December activities, such as holiday parties and family holidays, are great for the brain, researchers say.
But they can also be frustrating for parents.
A new study by researchers at the University of Utah found that children who spend more time in a room with a TV and video game can be distracted from other activities.
The study also found that parents who spend most of their time watching TV or playing video games can become less engaged with their children.
“This finding is significant because TV and other video game use can be a form of social isolation,” the researchers wrote in the study, which was published online on December 4.
“Children may be less engaged, or even bored, with other activities in the home, such that they may not be able to interact with the family or peers in a meaningful way.”
In other words, they may be more likely to become bored with the home.
The researchers said their findings might help parents figure out which children’s activity to focus on and how to best engage with them.
In other ways, it’s an important study.
For one, it shows that parents are more likely than not to take their children out of their rooms if they don’t like them, which could be a good thing for children.
Another, it can help us better understand how parents respond to their kids’ behavior.
Parents who spend a lot of time in their homes, the study found, are more than twice as likely to be physically restrained or to engage in physical punishment.
That might not sound like much, but it could be more important for children who are isolated.
“These findings provide a powerful model to help us understand how people respond to children who have been social isolated, especially in our home,” said lead researcher Julia L. Shor of the University at Albany.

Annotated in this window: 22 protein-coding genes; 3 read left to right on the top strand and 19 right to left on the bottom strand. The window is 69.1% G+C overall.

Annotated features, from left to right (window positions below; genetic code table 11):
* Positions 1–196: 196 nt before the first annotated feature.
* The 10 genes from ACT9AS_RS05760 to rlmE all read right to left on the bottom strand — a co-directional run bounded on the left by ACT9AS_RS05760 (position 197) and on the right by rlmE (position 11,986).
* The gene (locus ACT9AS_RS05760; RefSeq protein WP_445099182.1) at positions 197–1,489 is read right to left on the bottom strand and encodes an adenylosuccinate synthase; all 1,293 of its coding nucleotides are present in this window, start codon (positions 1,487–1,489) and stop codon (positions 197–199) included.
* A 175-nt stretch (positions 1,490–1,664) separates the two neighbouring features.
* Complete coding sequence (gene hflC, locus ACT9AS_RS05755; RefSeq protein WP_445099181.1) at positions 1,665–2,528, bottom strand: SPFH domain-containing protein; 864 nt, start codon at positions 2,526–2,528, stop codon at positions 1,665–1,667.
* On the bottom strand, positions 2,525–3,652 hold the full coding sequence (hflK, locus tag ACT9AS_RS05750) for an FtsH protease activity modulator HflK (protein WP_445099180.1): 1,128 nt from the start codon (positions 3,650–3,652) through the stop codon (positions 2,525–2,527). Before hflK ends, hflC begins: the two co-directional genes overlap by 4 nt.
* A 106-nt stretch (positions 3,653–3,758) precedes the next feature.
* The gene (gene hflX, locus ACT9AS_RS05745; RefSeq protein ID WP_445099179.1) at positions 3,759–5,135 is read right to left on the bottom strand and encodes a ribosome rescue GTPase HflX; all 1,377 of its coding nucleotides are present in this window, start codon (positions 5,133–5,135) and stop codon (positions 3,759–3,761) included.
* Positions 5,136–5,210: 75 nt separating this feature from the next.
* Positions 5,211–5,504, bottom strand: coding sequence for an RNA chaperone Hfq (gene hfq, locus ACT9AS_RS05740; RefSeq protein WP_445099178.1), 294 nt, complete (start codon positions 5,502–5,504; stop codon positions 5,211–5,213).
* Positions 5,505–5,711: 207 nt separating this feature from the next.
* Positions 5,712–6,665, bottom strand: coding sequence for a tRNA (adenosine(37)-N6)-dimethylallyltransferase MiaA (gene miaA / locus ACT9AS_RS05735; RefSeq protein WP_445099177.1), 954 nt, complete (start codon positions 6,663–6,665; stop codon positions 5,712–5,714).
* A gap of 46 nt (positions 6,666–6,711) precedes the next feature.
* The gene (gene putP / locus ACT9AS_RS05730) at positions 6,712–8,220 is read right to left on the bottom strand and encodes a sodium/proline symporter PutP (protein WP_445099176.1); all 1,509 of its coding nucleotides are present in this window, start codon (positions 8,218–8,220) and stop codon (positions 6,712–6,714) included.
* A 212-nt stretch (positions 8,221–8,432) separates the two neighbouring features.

“We have an opportunity to learn from other families and to think about how to be more effective at engaging with children who do not like the home environment.”
The study, “The Role of TV and Video Games in the Development of Disconnectedness: The Role of Children and Family Relationships,” was published in the journal Developmental Psychology.
The findings were based on data from more than 4,000 children ages 5 to 14, and included both home- and school-based assessments.
The data also was gathered in two locations, one in Utah and one in Washington.
The researchers were looking at the role of TV watching and video games playing in the development of disconnectedness, which is a term used to describe a child who is not in a healthy or positive relationship with their parents.
A lot of research has been done in this area, including one study published in 2013 that found that TV watching is linked to poor academic performance in boys, and another study published last year that found children who watched television were more likely, on average, to show aggression toward other children.
The new study is the first to study how the amount of time kids spend in a TV or video game environment affects their engagement with their family and peers.
The research team also found parents who spent most of the time watching video games were more than three times as likely as parents who watched less than two hours per week to have a child with attention deficit hyperactivity disorder, or ADHD.
The children in the second study were also more likely not to have their parents with them during the study period.
“Our findings suggest that watching TV and/or video games during the first year of life may help improve children’s relationships and the way they interact with their families,” Shor said.
“In addition, the association between TV watching, ADHD, and poor academic outcomes may also be due to the increased time spent with their parent during the second year of childhood.”
The study was funded by the National Institute of Mental Health and the National Institutes of Health.
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